New high calcium capsule targets post-calving problems

A rapid onset, steady release, high calcium oral capsule for dairy cows to reduce the risk of post-calving milk fever and sub-clinical calcium deficiency has been developed by Animax. In carbonate form, Easycal® Capsules supply 60g of calcium, which the maker claims is 40% higher than other supplements of this type.

One capsule is given just before or after calving, to coincide with the unavoidable dip in blood calcium at the onset of lactation and work in synchrony with natural calcium mobilisation. Capsules are cylindrical with rounded ends for easy use in a purpose-designed applicator.

If required, additional capsules can be given singly at 12 to 24 hour intervals to high risk cows. These include those carrying twins or with a history of slow or difficult calvings, older individuals and cows with too high or low body condition score. A paste version supplying 65g calcium is also available.

Additional to milk fever risk, vet Dr Elizabeth Berry suggests that sub-clinical calcium deficiency is widely under recognised, with financial consequences on a par with clinical milk fever.

A farm-scale study published in early 2020 found 59% of cows and 54% of heifers had sub-clinical post-calving calcium deficiency. Compared to herd mates with normal levels, deficient cows had nearly double the combined incidence of ketosis, metritis, displaced abomasum and premature culling during the first 60 days of lactation.

In heifers, not normally associated with increased risk of low calcium status says Dr Berry, ketosis and metritis were more than three-times higher in sub-clinically deficient individuals than herd mates with normal calcium. She suggests many farmers may be unaware of subclinical calcium deficiency and its consequences.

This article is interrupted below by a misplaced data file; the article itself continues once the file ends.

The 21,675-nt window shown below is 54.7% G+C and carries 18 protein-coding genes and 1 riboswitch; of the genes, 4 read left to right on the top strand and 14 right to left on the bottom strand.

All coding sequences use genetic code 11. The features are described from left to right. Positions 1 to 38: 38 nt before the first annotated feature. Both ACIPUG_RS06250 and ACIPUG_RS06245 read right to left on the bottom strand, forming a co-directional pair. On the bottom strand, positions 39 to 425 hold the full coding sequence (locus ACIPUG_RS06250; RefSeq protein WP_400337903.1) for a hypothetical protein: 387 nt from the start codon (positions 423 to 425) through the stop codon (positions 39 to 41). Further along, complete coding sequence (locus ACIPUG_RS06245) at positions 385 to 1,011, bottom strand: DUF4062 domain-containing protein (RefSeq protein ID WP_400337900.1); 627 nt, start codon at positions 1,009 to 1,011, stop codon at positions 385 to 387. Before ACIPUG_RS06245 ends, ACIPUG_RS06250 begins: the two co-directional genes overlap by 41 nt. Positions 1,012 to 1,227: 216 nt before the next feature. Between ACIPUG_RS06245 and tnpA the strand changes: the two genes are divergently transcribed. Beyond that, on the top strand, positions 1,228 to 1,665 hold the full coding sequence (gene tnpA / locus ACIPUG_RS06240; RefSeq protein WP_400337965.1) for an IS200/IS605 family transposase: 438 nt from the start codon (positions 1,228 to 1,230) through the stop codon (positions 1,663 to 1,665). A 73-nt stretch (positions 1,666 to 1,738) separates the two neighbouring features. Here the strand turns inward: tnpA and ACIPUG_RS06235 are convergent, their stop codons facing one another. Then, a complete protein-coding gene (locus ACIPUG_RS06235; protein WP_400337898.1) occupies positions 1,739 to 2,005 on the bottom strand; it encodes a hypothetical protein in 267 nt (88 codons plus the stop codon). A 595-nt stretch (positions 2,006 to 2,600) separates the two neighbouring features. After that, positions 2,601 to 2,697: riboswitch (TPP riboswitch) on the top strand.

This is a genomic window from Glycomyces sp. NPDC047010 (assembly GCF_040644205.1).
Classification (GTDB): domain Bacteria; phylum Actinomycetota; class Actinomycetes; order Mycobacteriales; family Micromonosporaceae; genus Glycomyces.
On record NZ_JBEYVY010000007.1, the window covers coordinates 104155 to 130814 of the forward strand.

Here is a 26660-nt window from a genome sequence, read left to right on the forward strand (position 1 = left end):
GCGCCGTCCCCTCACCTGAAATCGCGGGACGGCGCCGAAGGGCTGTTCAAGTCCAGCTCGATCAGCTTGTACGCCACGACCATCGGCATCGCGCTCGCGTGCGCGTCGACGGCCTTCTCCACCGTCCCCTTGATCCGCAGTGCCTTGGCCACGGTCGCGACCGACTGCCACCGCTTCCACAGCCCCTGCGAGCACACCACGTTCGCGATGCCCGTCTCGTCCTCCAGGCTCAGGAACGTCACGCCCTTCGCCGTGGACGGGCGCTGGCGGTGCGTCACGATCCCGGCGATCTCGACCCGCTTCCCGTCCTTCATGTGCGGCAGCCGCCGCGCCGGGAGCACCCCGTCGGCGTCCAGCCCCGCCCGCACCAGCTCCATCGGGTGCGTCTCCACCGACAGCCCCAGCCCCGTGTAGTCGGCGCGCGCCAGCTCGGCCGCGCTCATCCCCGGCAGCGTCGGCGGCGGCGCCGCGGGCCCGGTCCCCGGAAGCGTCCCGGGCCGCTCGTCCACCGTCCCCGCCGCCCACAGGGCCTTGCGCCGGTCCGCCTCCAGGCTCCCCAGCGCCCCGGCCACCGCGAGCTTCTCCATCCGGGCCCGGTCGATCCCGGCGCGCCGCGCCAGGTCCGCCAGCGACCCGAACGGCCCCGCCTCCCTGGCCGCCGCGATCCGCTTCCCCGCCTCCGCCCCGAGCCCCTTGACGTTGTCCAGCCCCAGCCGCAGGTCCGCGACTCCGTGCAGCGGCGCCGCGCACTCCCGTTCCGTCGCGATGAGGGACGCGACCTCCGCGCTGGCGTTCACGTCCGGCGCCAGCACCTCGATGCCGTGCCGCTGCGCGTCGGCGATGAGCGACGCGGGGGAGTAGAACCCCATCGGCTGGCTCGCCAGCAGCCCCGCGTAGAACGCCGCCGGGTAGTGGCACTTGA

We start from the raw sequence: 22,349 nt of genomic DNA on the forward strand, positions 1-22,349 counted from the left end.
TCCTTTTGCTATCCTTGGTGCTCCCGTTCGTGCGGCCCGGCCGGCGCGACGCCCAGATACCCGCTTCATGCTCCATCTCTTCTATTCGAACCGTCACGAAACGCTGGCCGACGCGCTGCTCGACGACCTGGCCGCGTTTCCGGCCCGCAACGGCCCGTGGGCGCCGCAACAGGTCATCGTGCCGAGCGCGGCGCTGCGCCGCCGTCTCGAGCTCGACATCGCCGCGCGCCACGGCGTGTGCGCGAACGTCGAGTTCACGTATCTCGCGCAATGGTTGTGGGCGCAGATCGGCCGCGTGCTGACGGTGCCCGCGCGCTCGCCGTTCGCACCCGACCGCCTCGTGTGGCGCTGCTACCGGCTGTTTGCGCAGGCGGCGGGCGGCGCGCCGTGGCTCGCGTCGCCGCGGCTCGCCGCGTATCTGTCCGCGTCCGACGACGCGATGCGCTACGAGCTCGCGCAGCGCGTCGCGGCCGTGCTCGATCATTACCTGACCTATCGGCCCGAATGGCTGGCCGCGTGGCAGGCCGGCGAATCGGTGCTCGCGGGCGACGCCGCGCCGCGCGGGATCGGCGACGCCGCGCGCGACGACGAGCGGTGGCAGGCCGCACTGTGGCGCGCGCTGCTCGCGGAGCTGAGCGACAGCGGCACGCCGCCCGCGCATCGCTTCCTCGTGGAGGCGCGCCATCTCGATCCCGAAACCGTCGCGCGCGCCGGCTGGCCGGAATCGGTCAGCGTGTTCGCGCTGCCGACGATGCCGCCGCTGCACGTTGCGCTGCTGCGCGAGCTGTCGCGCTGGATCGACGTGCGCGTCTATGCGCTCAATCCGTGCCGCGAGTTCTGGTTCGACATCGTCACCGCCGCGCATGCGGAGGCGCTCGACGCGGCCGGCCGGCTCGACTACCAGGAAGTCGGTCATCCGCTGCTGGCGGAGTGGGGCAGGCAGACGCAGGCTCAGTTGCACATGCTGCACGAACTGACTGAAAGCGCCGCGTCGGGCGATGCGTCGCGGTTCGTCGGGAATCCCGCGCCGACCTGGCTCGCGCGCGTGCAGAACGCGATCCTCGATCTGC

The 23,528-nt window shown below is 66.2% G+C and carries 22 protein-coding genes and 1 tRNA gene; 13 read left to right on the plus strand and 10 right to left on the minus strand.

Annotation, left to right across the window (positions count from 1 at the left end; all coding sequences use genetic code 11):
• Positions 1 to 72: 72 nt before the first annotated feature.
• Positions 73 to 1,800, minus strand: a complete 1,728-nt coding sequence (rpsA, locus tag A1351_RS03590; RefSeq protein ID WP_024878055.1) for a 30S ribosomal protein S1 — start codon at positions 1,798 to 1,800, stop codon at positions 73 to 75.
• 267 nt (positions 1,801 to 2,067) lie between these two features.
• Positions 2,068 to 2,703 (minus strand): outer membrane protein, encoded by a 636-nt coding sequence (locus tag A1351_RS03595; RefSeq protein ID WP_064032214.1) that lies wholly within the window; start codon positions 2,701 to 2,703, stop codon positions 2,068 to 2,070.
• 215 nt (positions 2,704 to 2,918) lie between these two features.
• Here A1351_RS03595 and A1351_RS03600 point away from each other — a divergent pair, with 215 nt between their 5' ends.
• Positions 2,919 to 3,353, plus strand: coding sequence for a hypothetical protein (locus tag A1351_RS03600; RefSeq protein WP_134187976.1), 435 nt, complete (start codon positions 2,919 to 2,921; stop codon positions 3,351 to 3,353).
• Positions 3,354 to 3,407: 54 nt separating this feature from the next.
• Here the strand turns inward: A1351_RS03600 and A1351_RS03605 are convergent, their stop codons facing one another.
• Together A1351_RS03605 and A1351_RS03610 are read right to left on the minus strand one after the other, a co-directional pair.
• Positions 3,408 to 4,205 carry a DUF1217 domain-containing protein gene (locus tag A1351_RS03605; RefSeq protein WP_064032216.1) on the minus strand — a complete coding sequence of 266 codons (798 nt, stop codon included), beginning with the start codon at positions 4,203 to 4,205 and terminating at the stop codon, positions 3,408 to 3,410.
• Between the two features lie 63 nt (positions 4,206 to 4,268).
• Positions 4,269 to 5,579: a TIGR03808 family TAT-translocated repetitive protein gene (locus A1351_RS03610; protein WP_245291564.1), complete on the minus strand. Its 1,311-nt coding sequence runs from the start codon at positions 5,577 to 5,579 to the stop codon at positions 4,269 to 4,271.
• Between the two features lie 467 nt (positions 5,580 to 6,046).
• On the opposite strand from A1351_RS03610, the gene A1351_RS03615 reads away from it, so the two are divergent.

“Clearly, all these conditions will lead to reduced performance, increased culling and major financial losses,” she says.

Dr Berry explains how these post-calving problems involve calcium’s role in muscle and nervous functions. “Even when deficiency is sub-clinical, there will be effects on muscle tone and strength, which are so critical at and just after calving,” she explains.

“In addition to a quick and safe, unassisted birth for calves, peak muscle performance is essential for many other areas, for example the intestines and leg muscles. Any shortcomings are highly likely to reduce feed intakes, probably explaining exaggerated ketosis incidence in cows and heifers with sub-normal calcium. Following a ketosis episode, of course, many animals never reach their potential.”

Easycal® Capsules do not require a veterinary prescription and are available from animal health stockists.

 

 

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About The Author

John Swire - Editor of Agronomist and Arable Farmer as well as responsibility for the Agronomist and Arable Farmer and Farm Business websites. After 17 years milking cows on the family farm John started writing about agriculture in 1998 and has since written for a variety of publications and has developed a wide circle of contacts within the industry. When not working John is a season ticket holder at Stoke City and also of late has become a fitness freak, listing cycling, swimming and walking as his exercises of choice.